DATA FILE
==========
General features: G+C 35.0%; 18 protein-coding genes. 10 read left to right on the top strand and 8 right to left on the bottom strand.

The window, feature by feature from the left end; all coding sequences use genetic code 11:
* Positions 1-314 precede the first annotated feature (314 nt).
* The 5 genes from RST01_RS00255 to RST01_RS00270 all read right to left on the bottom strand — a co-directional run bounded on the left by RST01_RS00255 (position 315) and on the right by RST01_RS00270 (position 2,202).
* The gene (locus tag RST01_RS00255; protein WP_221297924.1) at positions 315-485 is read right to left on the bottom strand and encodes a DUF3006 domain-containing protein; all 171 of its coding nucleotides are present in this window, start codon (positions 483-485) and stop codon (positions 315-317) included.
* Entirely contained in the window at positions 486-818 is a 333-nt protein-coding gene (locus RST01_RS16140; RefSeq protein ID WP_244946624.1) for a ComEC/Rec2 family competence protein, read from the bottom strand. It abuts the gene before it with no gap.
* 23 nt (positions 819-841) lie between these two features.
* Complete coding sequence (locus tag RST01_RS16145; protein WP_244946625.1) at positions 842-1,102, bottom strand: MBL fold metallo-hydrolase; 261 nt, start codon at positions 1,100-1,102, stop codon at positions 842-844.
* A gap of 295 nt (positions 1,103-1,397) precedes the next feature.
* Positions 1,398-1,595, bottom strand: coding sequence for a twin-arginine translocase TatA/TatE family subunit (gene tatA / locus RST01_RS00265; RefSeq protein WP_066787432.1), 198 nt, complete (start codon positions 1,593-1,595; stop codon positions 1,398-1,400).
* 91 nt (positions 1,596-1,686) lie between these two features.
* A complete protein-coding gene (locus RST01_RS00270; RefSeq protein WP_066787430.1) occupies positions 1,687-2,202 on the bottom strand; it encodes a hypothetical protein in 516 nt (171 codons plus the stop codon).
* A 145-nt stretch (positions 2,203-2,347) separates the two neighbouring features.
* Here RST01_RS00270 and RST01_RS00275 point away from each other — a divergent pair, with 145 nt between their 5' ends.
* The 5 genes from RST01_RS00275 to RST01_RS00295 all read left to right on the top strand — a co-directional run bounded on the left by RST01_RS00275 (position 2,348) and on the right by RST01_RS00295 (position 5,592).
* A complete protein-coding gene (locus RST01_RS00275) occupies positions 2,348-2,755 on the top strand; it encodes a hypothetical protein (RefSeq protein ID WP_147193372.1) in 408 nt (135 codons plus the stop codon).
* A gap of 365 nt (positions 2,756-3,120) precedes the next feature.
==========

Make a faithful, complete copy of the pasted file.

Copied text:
General features: G+C 35.0%; 18 protein-coding genes. 10 read left to right on the top strand and 8 right to left on the bottom strand.

The window, feature by feature from the left end; all coding sequences use genetic code 11:
* Positions 1-314 precede the first annotated feature (314 nt).
* The 5 genes from RST01_RS00255 to RST01_RS00270 all read right to left on the bottom strand — a co-directional run bounded on the left by RST01_RS00255 (position 315) and on the right by RST01_RS00270 (position 2,202).
* The gene (locus tag RST01_RS00255; protein WP_221297924.1) at positions 315-485 is read right to left on the bottom strand and encodes a DUF3006 domain-containing protein; all 171 of its coding nucleotides are present in this window, start codon (positions 483-485) and stop codon (positions 315-317) included.
* Entirely contained in the window at positions 486-818 is a 333-nt protein-coding gene (locus RST01_RS16140; RefSeq protein ID WP_244946624.1) for a ComEC/Rec2 family competence protein, read from the bottom strand. It abuts the gene before it with no gap.
* 23 nt (positions 819-841) lie between these two features.
* Complete coding sequence (locus tag RST01_RS16145; protein WP_244946625.1) at positions 842-1,102, bottom strand: MBL fold metallo-hydrolase; 261 nt, start codon at positions 1,100-1,102, stop codon at positions 842-844.
* A gap of 295 nt (positions 1,103-1,397) precedes the next feature.
* Positions 1,398-1,595, bottom strand: coding sequence for a twin-arginine translocase TatA/TatE family subunit (gene tatA / locus RST01_RS00265; RefSeq protein WP_066787432.1), 198 nt, complete (start codon positions 1,593-1,595; stop codon positions 1,398-1,400).
* 91 nt (positions 1,596-1,686) lie between these two features.
* A complete protein-coding gene (locus RST01_RS00270; RefSeq protein WP_066787430.1) occupies positions 1,687-2,202 on the bottom strand; it encodes a hypothetical protein in 516 nt (171 codons plus the stop codon).
* A 145-nt stretch (positions 2,203-2,347) separates the two neighbouring features.
* Here RST01_RS00270 and RST01_RS00275 point away from each other — a divergent pair, with 145 nt between their 5' ends.
* The 5 genes from RST01_RS00275 to RST01_RS00295 all read left to right on the top strand — a co-directional run bounded on the left by RST01_RS00275 (position 2,348) and on the right by RST01_RS00295 (position 5,592).
* A complete protein-coding gene (locus RST01_RS00275) occupies positions 2,348-2,755 on the top strand; it encodes a hypothetical protein (RefSeq protein ID WP_147193372.1) in 408 nt (135 codons plus the stop codon).
* A gap of 365 nt (positions 2,756-3,120) precedes the next feature.